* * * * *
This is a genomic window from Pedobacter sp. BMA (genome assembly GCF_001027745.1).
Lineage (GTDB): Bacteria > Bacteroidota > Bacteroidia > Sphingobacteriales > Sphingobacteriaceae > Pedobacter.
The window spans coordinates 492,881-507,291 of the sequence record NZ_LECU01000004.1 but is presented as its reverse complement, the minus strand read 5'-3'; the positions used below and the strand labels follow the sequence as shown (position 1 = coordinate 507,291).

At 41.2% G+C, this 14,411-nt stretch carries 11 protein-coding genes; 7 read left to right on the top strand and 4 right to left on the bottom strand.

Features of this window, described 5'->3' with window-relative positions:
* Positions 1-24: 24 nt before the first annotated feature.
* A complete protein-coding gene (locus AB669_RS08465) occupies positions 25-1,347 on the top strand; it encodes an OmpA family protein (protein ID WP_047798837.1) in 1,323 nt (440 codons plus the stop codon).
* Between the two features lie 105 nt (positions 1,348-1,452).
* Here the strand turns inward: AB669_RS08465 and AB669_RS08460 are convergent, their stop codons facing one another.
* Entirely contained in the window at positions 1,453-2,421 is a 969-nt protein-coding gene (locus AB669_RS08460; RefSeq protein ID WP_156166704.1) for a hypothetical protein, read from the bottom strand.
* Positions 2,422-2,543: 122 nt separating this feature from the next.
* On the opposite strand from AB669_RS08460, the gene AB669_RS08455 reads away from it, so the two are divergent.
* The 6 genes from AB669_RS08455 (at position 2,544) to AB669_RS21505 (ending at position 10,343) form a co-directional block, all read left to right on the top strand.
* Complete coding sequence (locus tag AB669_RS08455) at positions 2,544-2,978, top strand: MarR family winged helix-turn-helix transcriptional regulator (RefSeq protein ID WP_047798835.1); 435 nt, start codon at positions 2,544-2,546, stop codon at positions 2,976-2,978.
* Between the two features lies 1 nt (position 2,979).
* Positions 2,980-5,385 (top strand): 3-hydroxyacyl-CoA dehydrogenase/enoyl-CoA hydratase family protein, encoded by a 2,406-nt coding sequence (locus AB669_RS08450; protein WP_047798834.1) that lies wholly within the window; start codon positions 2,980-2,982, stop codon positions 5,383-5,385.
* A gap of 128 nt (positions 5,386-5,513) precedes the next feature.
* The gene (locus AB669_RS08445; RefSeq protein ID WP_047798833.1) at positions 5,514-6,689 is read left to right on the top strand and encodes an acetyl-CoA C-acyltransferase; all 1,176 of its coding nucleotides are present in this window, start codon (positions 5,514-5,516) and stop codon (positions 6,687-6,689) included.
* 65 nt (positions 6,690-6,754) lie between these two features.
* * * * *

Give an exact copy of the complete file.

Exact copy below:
This is a genomic window from Pedobacter sp. BMA (genome assembly GCF_001027745.1).
Lineage (GTDB): Bacteria > Bacteroidota > Bacteroidia > Sphingobacteriales > Sphingobacteriaceae > Pedobacter.
The window spans coordinates 492,881-507,291 of the sequence record NZ_LECU01000004.1 but is presented as its reverse complement, the minus strand read 5'-3'; the positions used below and the strand labels follow the sequence as shown (position 1 = coordinate 507,291).

At 41.2% G+C, this 14,411-nt stretch carries 11 protein-coding genes; 7 read left to right on the top strand and 4 right to left on the bottom strand.

Features of this window, described 5'->3' with window-relative positions:
* Positions 1-24: 24 nt before the first annotated feature.
* A complete protein-coding gene (locus AB669_RS08465) occupies positions 25-1,347 on the top strand; it encodes an OmpA family protein (protein ID WP_047798837.1) in 1,323 nt (440 codons plus the stop codon).
* Between the two features lie 105 nt (positions 1,348-1,452).
* Here the strand turns inward: AB669_RS08465 and AB669_RS08460 are convergent, their stop codons facing one another.
* Entirely contained in the window at positions 1,453-2,421 is a 969-nt protein-coding gene (locus AB669_RS08460; RefSeq protein ID WP_156166704.1) for a hypothetical protein, read from the bottom strand.
* Positions 2,422-2,543: 122 nt separating this feature from the next.
* On the opposite strand from AB669_RS08460, the gene AB669_RS08455 reads away from it, so the two are divergent.
* The 6 genes from AB669_RS08455 (at position 2,544) to AB669_RS21505 (ending at position 10,343) form a co-directional block, all read left to right on the top strand.
* Complete coding sequence (locus tag AB669_RS08455) at positions 2,544-2,978, top strand: MarR family winged helix-turn-helix transcriptional regulator (RefSeq protein ID WP_047798835.1); 435 nt, start codon at positions 2,544-2,546, stop codon at positions 2,976-2,978.
* Between the two features lies 1 nt (position 2,979).
* Positions 2,980-5,385 (top strand): 3-hydroxyacyl-CoA dehydrogenase/enoyl-CoA hydratase family protein, encoded by a 2,406-nt coding sequence (locus AB669_RS08450; protein WP_047798834.1) that lies wholly within the window; start codon positions 2,980-2,982, stop codon positions 5,383-5,385.
* A gap of 128 nt (positions 5,386-5,513) precedes the next feature.
* The gene (locus AB669_RS08445; RefSeq protein ID WP_047798833.1) at positions 5,514-6,689 is read left to right on the top strand and encodes an acetyl-CoA C-acyltransferase; all 1,176 of its coding nucleotides are present in this window, start codon (positions 5,514-5,516) and stop codon (positions 6,687-6,689) included.
* 65 nt (positions 6,690-6,754) lie between these two features.